Despite this motivation, Erdogan is a “calculating pragmatist who can paint otherwise surprising shifts, such as the economics-driven rapprochement with Israel in 2016, as a win for Turkey,” she added.
Many observers view any ambassadorial restoration as a reaction to fresh external pressure on Turkey, as well as the country’s perilous economic situation.
The incoming presidency of Joe Biden in the US is likely to see Washington take a tougher stance on Turkey’s human rights record and its involvement in Syria, Libya and the Caucasus.
The past week has seen Europe and the US both agree to sanctions against Ankara; the former over its energy exploration in the Eastern Mediterranean, where it has come up against EU members Greece and Cyprus, and the latter over last year’s deployment of Russian S-400 missiles.
“I think the decision to appoint a new ambassador to Israel has more to do with the situation in the Eastern Mediterranean,” the former Turkish diplomat said.
In the confrontation over gas reserves, Israel and Egypt have sided against Turkey, which has been supported by the Tripoli-based government in divided Libya.
“For a long time, we have advocated the normalisation of ties not only with Israel but also Syria and Egypt. Turkey should not be isolated over gas reserves and maritime jurisdiction areas,” the former diplomat said.
Restoring ties with Israel could also be in “preparation for a new administration in Washington,” the ex-diplomat said, adding: “They’re preparing for better engagement with the EU and also with the Biden administration.”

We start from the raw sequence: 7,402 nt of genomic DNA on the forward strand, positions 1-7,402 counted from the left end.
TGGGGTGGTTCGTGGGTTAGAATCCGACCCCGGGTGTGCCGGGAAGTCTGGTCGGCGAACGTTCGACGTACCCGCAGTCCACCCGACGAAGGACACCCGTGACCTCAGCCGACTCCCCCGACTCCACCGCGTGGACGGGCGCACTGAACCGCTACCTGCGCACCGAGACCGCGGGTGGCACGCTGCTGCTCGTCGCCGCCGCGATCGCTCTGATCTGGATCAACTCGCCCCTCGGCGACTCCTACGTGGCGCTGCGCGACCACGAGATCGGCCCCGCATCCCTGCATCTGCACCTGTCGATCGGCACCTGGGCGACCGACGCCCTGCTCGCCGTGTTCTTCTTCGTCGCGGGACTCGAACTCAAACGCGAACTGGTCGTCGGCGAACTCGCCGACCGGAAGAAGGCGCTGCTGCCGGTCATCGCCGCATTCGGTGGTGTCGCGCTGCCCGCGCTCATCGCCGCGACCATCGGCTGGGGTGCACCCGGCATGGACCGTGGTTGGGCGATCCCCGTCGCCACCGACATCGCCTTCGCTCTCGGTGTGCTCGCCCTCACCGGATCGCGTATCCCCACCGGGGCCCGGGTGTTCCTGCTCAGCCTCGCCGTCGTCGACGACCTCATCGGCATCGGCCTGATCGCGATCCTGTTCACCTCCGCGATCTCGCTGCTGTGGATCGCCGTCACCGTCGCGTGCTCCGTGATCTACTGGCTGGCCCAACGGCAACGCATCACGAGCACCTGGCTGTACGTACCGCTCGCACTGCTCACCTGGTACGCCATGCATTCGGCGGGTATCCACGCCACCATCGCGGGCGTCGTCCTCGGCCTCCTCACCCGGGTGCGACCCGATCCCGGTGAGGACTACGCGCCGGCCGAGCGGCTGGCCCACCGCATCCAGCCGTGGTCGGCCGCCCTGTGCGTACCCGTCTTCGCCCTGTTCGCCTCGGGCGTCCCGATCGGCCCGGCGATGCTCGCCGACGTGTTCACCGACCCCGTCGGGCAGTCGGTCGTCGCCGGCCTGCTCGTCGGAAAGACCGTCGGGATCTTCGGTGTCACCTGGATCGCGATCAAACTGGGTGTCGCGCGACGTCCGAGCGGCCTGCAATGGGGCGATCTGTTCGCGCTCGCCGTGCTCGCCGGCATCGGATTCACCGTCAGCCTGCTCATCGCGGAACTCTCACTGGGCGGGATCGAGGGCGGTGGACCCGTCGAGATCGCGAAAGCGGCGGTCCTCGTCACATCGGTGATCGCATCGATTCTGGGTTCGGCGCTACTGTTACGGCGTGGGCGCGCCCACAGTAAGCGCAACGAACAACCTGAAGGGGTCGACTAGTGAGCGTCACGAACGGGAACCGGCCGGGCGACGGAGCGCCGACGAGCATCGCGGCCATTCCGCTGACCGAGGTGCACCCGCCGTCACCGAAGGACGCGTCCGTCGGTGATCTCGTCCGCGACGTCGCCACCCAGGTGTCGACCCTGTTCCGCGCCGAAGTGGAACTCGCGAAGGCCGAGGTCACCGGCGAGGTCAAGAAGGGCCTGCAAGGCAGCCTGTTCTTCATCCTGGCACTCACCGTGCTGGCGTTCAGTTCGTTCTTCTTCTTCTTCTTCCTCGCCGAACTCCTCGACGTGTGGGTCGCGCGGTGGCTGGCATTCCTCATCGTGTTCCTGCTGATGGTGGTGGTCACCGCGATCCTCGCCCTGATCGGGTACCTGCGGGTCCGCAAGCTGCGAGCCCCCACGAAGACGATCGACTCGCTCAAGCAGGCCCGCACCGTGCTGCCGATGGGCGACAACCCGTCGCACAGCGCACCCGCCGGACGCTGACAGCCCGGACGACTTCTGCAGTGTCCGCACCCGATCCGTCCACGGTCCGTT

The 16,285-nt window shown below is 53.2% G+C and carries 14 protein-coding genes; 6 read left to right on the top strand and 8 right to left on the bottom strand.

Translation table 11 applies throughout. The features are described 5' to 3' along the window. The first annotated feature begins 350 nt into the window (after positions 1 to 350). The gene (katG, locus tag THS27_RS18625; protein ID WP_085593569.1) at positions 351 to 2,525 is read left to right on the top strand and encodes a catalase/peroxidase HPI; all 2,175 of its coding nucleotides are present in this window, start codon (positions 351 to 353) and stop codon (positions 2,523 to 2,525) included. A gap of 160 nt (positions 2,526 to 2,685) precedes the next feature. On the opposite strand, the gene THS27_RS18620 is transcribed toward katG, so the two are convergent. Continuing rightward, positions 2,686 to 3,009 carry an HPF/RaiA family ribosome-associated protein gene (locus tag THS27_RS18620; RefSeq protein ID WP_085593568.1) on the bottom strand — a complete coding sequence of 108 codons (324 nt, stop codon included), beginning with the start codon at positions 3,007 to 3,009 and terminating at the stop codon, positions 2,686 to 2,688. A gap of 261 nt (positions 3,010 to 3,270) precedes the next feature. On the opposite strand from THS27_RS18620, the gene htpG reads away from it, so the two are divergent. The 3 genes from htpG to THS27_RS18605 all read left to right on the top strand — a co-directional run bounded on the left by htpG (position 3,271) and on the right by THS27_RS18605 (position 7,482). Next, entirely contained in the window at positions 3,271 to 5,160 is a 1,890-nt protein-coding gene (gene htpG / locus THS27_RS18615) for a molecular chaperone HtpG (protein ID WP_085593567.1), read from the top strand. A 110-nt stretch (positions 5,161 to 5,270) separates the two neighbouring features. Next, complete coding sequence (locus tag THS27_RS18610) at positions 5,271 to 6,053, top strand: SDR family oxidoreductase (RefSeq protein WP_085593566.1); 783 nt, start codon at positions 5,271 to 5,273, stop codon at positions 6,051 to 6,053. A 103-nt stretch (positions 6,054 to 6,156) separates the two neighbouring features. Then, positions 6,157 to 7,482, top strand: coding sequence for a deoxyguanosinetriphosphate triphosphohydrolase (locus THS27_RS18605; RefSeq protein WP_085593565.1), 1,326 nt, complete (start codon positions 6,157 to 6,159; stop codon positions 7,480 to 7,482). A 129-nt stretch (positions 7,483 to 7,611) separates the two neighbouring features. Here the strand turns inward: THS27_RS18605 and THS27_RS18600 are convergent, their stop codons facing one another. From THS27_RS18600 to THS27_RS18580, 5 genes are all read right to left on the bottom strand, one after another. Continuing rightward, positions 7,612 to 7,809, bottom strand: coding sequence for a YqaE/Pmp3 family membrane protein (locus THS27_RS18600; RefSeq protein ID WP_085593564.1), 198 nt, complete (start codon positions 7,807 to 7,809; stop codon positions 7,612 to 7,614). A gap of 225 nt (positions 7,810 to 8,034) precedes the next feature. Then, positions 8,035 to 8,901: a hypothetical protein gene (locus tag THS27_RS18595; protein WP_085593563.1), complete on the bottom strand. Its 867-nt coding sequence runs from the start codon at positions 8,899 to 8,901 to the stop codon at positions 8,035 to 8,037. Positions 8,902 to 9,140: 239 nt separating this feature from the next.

However, even improved ties with Israel “will not change the reality of a deep crisis between Turkey and its Western partners,” which are focused on the S-400s and gas exploration, according to Lindenstrauss.
There has been no official confirmation of Ulutas’s appointment, leading to the suggestion he could be a replacement charge d’affaires, a lower diplomatic rank.
“Still, as relations were not officially downgraded in 2018, there is no formal hurdle for reinstating the ambassadors,” Lindenstrauss said.
One key point for Israel would be Turkey’s relationship with Hamas, with a number of senior commanders now living in Istanbul from where they have reportedly planned attacks.
“If Turkey adopts a non-comprising stance towards Hamas military operatives on its territory, that would be very positive from the perspective of Israel,” Lindenstrauss added.